September 25, 1992
As a licensed clinical social worker and co-producer of a documentary in production on the ex-psychiatric patients' rights movement, I find your article, "A New Image for Shock Therapy" (Sept. 15) disturbing. Thousands of former psychiatric patients nationwide have been organized now for more than 20 years. They and their organizations are readily available, but no statements from them appear in your article. Consistently, and with no demands for anonymity, they have vigorously disapproved the use of shock (electroconvulsive therapy, or ECT)
March 26, 2001 |
"It was a brilliant cure, but we lost the patient," Ernest Hemingway remarked famously after receiving electroshock therapy for depression in 1961. Forty years later, a new study finds that the cure rate for the controversial treatment is far from brilliant, even when combined with drug therapy.
December 22, 1989 |
The country's largest professional group of psychiatrists announced elaborate guidelines Thursday for the use of electroshock therapy, the controversial treatment for severe depression that is experiencing a resurgence in medical practice. The guidelines drawn up by the American Psychiatric Assn. were described as among the most detailed ever issued to explain how a therapy should be used--testament to rapid advances in the science of shock therapy and to public pressure for accountability.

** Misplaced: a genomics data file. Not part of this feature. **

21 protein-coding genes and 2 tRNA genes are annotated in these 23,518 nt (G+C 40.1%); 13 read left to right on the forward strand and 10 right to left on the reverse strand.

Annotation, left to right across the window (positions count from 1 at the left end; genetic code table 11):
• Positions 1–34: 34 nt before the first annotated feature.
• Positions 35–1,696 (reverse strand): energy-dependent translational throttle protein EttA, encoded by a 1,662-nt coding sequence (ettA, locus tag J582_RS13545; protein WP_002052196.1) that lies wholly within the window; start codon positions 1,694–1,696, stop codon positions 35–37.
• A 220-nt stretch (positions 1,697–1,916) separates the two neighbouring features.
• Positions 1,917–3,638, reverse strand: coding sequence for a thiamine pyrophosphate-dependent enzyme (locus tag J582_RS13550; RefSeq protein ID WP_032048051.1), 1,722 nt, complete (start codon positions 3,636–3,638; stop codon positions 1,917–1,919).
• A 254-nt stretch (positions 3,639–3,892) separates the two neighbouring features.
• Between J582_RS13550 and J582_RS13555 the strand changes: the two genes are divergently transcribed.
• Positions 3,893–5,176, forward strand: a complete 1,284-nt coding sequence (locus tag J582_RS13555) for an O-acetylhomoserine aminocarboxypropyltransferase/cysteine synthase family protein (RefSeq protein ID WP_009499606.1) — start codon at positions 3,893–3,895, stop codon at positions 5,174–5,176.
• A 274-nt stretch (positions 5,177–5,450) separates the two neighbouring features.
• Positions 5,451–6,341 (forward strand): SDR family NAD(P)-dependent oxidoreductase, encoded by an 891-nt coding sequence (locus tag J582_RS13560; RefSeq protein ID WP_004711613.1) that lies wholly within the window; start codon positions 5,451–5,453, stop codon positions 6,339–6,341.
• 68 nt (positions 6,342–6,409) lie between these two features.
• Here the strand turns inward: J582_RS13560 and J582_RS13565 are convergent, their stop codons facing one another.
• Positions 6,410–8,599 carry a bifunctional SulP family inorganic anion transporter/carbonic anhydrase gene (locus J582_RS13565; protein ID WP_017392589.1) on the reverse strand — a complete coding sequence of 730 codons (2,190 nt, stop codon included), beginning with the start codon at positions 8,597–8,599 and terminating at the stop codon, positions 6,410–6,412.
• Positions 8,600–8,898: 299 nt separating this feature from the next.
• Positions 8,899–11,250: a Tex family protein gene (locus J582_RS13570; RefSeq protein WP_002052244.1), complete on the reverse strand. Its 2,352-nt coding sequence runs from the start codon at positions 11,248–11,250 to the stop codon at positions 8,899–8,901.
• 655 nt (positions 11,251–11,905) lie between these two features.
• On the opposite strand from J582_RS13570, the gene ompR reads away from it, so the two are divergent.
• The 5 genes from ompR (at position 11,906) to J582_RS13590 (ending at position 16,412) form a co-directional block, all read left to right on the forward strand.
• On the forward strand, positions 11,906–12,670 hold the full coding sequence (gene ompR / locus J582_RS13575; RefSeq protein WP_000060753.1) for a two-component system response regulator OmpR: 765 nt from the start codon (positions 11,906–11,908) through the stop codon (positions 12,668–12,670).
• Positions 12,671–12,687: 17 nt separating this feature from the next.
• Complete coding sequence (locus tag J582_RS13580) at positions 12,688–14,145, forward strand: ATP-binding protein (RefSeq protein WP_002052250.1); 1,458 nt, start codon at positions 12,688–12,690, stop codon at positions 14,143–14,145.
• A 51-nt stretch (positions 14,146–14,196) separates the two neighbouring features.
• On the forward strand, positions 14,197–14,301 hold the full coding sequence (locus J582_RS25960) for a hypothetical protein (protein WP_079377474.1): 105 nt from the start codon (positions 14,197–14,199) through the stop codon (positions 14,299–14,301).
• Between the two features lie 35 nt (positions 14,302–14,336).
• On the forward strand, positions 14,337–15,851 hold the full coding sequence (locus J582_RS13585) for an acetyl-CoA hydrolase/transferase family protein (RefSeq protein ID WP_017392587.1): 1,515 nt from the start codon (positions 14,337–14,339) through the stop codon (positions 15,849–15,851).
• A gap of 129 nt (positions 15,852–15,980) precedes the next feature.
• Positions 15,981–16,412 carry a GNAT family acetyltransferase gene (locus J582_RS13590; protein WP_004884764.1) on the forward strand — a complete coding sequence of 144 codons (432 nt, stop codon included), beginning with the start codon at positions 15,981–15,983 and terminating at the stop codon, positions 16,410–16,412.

November 17, 2003 |
The electrical current throbs from one side of the skull to the other, scrambling circuits along the way, inducing a brief seizure. When it's over and the anesthesia wears off, patients often are subdued, confused, sometimes unsure of where they are or why. Then, sometimes, the remarkable happens: Severely depressed people find that the darkness has lifted; they feel better than they have in years. Others are left distraught. They've been shocked -- and feel no better than before.
June 13, 1985 |
Electroshock therapy, the controversial psychiatric treatment that led to the removal of Sen. Thomas F. Eagleton as the 1972 Democratic vice presidential nominee, received a limited endorsement Wednesday from a federal advisory panel, which said that the procedure can be "life-saving" for certain persons suffering the most severe forms of depression.